Most folks who live in the eastern United States, particularly in New England, are likely to have experienced more than one close encounter with White-Tail deer. In recent years, insurance records suggest as many as 1.2 million collisions between deer and vehicles, costing over $7 billion in repairs. And, of course, anyone with an outdoor garden knows the frustration of fencing out deer, which like to eat the same vegetables that we do.
Now, a recent paper by Lior Greenspoon and coworkers documents the overpopulation of deer from a different perspective. Estimated globally, white-tail deer have the greatest overall population biomass of any wild mammal—exceeding that of many species on the plains of Africa. Forty-five million deer, which can exceed 300 pounds for a male animal, amount to 2.7 million tons of wet biomass worldwide. In the eastern United States, deer are found at densities sometimes greater than 40 per square mile. In the Southeast, deer populations have increased from about 200,000 in 1900 to more than 10 million in 2003.
Why the increase? Much of the land in the eastern U.S. is recovering from earlier logging, so that it is inhabited by colonizing trees that provide excellent cover and abundant food for deer—better than mature forest. At the same time, natural predators, like wolves, have been exterminated. Indeed, through hunting and automobiles, humans are really the only remaining predators of significance.
In what John Terborgh and his colleagues documented more than 20 years ago, when predators are eliminated from an ecosystem, the populations of herbivores, like deer, explode and overgraze the native vegetation. The familiar “browse lines” that are seen along the edge of woodlands and the absence of understory vegetation in many areas, are the effects of abundant white-tail deer on the landscape. In many areas there is a complete failure of trees to regenerate in the understory.
Various studies have found that deer help maintain large populations of ticks that plague casual hikers and others who work outdoors. And recently, serological studies have found that deer serve as a reservoir for SARS-COV-2, which could reinfect humans in the future.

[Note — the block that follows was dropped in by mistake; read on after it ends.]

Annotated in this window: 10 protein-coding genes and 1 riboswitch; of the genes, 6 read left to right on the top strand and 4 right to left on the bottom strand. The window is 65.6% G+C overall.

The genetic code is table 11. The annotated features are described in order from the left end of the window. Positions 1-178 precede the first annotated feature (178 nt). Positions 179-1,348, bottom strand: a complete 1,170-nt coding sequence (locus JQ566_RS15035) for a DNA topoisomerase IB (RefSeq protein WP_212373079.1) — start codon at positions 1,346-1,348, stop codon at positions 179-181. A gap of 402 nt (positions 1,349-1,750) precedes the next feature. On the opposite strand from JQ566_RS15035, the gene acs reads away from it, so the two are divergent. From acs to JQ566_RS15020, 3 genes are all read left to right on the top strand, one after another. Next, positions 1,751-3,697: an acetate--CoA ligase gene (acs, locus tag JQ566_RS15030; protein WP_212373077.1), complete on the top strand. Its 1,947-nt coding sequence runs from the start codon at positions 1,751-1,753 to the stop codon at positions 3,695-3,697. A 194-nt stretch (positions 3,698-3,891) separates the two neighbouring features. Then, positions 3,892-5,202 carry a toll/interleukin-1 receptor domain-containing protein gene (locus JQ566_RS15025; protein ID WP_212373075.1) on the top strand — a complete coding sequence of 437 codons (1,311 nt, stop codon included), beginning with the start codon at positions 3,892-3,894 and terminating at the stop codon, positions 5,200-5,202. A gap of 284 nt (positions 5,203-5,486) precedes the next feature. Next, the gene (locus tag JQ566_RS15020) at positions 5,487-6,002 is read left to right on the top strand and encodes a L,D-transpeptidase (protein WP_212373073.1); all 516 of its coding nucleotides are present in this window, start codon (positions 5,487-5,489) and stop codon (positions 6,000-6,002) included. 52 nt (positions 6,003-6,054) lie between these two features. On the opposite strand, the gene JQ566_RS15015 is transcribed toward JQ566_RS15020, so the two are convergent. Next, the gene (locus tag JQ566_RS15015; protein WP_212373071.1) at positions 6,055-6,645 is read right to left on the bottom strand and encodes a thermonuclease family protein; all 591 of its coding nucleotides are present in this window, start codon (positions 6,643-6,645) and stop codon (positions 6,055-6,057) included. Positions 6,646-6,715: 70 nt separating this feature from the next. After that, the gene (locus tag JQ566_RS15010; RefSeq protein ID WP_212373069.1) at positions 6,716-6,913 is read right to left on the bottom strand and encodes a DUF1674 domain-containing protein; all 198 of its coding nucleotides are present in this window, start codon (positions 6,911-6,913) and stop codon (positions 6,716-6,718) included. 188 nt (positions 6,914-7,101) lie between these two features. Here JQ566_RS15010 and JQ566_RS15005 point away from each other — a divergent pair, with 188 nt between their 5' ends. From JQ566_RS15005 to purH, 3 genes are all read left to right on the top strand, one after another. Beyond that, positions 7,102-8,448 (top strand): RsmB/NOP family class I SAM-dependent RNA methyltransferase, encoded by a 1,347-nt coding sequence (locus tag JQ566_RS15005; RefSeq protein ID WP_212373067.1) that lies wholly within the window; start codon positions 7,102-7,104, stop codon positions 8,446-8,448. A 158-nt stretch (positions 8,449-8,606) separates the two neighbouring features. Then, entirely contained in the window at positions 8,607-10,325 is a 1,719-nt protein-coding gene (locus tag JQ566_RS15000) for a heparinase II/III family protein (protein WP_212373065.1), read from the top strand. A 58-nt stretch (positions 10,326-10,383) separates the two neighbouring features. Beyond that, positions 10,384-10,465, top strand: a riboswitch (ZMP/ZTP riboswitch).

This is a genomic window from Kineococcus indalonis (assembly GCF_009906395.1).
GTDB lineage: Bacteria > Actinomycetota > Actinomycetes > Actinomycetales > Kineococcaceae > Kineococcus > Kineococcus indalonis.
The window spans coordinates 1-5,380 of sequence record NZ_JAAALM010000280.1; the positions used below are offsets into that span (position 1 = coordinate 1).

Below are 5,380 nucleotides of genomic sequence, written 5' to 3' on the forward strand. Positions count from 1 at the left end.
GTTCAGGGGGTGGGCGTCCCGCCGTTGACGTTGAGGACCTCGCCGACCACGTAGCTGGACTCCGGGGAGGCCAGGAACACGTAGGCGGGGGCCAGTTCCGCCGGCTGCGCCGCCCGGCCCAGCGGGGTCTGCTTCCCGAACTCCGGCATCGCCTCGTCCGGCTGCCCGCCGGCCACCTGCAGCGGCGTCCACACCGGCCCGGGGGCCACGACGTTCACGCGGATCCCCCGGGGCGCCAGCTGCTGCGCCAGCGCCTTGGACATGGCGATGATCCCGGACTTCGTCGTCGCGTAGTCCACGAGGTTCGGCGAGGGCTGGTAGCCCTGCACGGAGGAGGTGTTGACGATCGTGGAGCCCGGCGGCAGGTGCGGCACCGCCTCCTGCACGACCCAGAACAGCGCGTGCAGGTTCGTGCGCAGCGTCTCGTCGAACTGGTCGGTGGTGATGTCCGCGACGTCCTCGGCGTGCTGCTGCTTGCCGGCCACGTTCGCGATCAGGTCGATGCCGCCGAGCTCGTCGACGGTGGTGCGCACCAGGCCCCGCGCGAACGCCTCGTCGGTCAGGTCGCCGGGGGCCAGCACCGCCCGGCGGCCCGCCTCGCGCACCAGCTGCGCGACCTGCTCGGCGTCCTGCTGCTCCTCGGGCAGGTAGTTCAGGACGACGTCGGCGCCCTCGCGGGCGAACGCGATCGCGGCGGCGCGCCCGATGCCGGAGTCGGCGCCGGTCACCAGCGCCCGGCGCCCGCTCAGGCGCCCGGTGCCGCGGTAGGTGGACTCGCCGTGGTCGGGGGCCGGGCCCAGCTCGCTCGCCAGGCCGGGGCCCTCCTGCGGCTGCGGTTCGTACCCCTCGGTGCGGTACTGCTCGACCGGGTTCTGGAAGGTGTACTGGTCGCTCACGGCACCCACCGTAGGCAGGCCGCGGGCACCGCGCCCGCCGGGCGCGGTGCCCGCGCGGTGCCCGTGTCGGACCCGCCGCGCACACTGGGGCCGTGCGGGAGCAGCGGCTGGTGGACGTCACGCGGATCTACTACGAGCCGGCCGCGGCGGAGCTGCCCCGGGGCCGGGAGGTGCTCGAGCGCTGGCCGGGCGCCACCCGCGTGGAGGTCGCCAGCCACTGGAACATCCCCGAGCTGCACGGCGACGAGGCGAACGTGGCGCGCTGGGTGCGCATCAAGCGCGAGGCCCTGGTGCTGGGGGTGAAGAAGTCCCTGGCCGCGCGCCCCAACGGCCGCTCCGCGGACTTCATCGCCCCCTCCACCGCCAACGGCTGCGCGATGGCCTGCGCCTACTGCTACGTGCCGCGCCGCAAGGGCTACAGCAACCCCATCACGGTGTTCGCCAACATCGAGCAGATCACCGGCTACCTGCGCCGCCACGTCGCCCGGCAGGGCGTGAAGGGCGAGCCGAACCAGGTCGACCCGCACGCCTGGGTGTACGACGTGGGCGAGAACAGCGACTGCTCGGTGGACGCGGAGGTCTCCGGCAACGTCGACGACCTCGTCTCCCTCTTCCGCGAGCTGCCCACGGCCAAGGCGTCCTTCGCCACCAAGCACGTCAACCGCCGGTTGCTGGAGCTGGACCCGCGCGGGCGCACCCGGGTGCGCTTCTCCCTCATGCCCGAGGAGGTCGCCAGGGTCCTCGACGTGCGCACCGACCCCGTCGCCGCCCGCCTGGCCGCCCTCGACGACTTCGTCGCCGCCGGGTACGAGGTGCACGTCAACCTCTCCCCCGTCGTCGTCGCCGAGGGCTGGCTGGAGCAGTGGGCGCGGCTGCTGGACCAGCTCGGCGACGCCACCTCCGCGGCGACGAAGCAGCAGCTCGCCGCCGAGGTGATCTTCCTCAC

When we manipulate one component of an ecosystem, such as predators, unknown consequences show up in other components—what Terborgh called “ecological meltdown.” Reducing the population of white-tail deer should be at the top of ecosystem management throughout its range.
Almendinger, T., M. Van Clef, J.F. Kelly, M.C. Allen and C. Barreca. 2020. Restoring forests in Central New Jersey through effective deer management. Ecological Restoration 38: 246-256.
Chandler, J.C. and others. 2021. SARS-CoV-2 exposure in wild white-tail deer (Odocoileus virginianus). Proceedings of the National Academy of Sciences doi: https://doi.org/10.1073/pnas.211482811\
Greenspoon, L., et al. 2023. The global biomass of wild mammals. Proceedings of the National Academy of Sciences 120: https://doi.org/10.1073/pnas.2204892120
Hale V.L., et al. 2022. SARS-CoV-2 infection in free-ranging white-tailed deer. Nature 602:481-486.
Hanberry, B.B. and P. Hanberry. 2020. Regaining the history of deer populations and densities in the southeastern United States. Wildlife Society Bulletin 44: 512-518.
Kelly, J.F. 2019. Regional changes to forest understories since the mid-Twentieth Century: Effects of overabundant deer and other factors in northern New Jersey. Forest Ecology and Management. 444: 151-162.
Terborgh, J., et al. 2001. Ecological meltdown in predator-free forest fragments. Science 294: 1923-1926.